The Trump administration has cited China's trade relationship with North Korea as a key lever to deter the regime from producing a nuclear missile capable of striking the U.S.
"We must all do our share," Secretary of State Rex Tillerson told the U.N. Security Council April 28. "But China, accounting for 90 percent of North Korean trade, China alone has economic leverage over Pyongyang that is unique, and its role is therefore particularly important."
Tillerson’s remarks, which included a call for fresh economic sanctions, came at a time of heightened tensions between the United States and North Korea.
As a U.S. Navy strike group steamed toward the Korean Peninsula -- where 28,500 American troops stationed in South Korea are on alert following the latest provocations from Pyongyang -- President Donald Trump on April 27 warned of a possible "major conflict" if diplomatic efforts fail.
We’ve previously looked at Trump’s claim about the degree of control Beijing wields over Pyongyang. With Tillerson citing Chinese-North Korean trade relations as a vital diplomatic pressure point, we decided to explore how much China accounts for North Korea’s overall trade with the outside world.
Finding accurate data for the secretive regime is a bit tricky since no North Korean equivalent of Trade.gov with troves of trade data exists, as Pyongyang treats this information as a state secret. But so-called "mirror statistics," an accounting of data reconstructed from other countries’ reports, offer a workaround, albeit a flawed one, since the statistics don’t capture some transactions.
The available data tell a story of growing dependence on Chinese trade over roughly the past two decades as economic sanctions levied by the UN and individual countries, as well as other factors, have seen North Korea’s trade with other partners fall drastically.
In 2000, China, South Korea and Japan each accounted for about a fifth of the regime's overall trade, with the rest of the world making up the remaining roughly two-fifths. Since then, China’s slice of the pie has more than quadrupled, according to Stephan Haggard, professor of Korea-Pacific Studies at the University of California-San Diego.
"As sanctions have reduced South Korean and Japanese trade basically to nothing, trade has naturally become focused more on China," Haggard said. "The rest of the world has not picked up the slack."
Marcus Noland of the Peterson Institute for International Economics agreed that China’s current position as an outsize trade partner of North Korea is largely a function of Pyongyang’s strained relations with its neighbor to the south -- but he noted this could change if political winds shift.
"The reason that the percentage is so high is that South Korea, which was North Korea’s second largest trade partner, imposed sanctions and trade between the two countries is virtually nil," Noland said. "If South Korea were to resume trade relations (as it might in the next administration) China’s share of North Korean trade would fall, but China would still be the country’s principal trade partner."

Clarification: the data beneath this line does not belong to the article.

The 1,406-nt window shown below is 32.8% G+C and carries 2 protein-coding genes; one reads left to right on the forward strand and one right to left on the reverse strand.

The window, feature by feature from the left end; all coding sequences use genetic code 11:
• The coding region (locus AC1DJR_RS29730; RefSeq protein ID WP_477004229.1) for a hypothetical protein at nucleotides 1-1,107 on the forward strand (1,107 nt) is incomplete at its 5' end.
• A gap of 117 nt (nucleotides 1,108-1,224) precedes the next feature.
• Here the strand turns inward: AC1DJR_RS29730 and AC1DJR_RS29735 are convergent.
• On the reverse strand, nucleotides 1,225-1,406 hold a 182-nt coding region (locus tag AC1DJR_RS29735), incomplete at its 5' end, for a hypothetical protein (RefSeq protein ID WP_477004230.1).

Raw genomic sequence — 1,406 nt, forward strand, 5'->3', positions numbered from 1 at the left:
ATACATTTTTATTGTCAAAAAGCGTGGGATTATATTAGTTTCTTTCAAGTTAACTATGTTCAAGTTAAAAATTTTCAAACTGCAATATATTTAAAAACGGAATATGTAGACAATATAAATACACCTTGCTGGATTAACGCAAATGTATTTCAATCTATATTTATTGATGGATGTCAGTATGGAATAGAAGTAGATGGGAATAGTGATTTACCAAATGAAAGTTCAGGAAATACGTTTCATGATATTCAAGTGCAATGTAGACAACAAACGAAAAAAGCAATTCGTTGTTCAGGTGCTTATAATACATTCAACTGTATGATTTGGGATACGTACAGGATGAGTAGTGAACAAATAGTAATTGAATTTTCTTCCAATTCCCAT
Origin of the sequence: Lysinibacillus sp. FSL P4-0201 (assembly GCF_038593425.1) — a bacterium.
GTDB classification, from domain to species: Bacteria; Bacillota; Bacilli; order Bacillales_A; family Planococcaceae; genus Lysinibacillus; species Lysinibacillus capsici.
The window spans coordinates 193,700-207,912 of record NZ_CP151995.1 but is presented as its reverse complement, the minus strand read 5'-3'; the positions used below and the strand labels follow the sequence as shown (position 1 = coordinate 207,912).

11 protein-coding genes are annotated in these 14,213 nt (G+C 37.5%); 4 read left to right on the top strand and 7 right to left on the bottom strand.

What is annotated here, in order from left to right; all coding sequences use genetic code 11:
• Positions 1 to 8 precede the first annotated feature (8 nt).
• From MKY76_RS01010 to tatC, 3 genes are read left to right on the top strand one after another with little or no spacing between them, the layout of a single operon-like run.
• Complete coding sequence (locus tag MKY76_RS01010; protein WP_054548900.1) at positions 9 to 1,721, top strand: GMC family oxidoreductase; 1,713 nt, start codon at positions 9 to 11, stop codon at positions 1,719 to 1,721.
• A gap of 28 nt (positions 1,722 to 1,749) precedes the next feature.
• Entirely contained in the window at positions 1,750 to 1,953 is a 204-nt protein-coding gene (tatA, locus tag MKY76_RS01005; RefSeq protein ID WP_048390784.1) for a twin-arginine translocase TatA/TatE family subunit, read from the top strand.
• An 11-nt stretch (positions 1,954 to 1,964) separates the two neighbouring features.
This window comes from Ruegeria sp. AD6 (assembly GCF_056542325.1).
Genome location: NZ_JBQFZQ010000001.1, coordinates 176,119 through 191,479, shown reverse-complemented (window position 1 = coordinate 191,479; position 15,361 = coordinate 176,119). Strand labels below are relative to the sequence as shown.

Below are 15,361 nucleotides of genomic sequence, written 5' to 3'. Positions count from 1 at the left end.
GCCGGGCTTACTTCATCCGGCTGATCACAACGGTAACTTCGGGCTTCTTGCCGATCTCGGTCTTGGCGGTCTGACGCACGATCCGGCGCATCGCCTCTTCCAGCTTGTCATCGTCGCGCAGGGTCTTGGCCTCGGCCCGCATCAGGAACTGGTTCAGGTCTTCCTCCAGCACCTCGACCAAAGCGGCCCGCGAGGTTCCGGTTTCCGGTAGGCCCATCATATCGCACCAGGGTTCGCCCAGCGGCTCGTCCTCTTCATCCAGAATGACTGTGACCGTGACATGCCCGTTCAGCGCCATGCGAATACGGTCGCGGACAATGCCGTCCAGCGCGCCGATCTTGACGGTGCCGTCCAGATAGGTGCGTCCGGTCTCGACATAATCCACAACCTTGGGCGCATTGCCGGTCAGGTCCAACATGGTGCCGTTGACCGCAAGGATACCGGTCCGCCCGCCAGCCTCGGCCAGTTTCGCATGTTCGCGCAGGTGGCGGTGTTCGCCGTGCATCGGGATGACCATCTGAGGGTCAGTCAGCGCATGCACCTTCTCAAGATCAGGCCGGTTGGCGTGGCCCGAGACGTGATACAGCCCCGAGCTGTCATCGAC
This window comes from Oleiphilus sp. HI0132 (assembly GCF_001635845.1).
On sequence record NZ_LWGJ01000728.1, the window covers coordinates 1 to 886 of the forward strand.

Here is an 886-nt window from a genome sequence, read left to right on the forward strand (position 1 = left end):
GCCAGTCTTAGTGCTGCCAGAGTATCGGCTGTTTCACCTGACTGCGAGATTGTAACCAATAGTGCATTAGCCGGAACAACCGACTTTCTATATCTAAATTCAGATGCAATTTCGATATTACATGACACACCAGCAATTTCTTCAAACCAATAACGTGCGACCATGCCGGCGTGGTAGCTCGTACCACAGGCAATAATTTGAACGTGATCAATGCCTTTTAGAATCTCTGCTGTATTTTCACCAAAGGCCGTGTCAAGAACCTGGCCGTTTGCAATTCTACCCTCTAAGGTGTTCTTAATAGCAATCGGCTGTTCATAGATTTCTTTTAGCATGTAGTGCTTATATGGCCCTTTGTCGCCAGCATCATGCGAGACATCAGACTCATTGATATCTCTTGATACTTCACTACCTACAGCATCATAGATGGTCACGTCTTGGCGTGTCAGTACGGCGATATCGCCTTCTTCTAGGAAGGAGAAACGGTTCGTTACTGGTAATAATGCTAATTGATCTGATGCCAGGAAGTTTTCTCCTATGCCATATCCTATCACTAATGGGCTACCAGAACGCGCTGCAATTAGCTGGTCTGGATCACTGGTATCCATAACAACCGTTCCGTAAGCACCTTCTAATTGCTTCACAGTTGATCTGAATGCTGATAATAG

Bilateral disputes led to Tokyo imposing sanctions that went even further than UN restrictions, said Haggard, who noted that the commercial risk associated with North Korea and its poor record on honoring property rights have also dissuaded potential trade partners.
As South Korean and Japanese trade with Pyongyang fell, China’s economy boomed, fueling increased trade with North Korea -- a relationship unfettered by bilateral sanctions, as Beijing has traditionally viewed the regime as an ally. China has also been accused of being less compliant with UN sanctions than other countries.
As a result of these factors, the consensus among experts we spoke to is that China now accounts for roughly 90 percent of North Korean trade.
Source: Stephan Haggard, professor of Korea-Pacific Studies at the University of California-San Diego. UNSCR refers to United Nations Security Council Resolutions.
"Yes, China accounts for more than 90 percent of North Korea’s recorded trade," Noland said. "They are the primary supplier of oil and the marginal supplier of grain. If China wanted to, it could bring North Korea to its knees."
"It has the economic leverage, but has been unwilling to use it, perhaps because it fears destabilizing the regime," he added.
Tillerson said, "China account(s) for 90 percent of North Korean trade."
China’s role as an outsize trade partner of North Korea is a relatively new development. Since 2000, trade with the rest of the world has dropped off, as Chinese trade has risen. While the ratio is subject to change based on political factors, China now accounts for around 90 percent of North Korean trade.
We rate Tillerson’s statement True.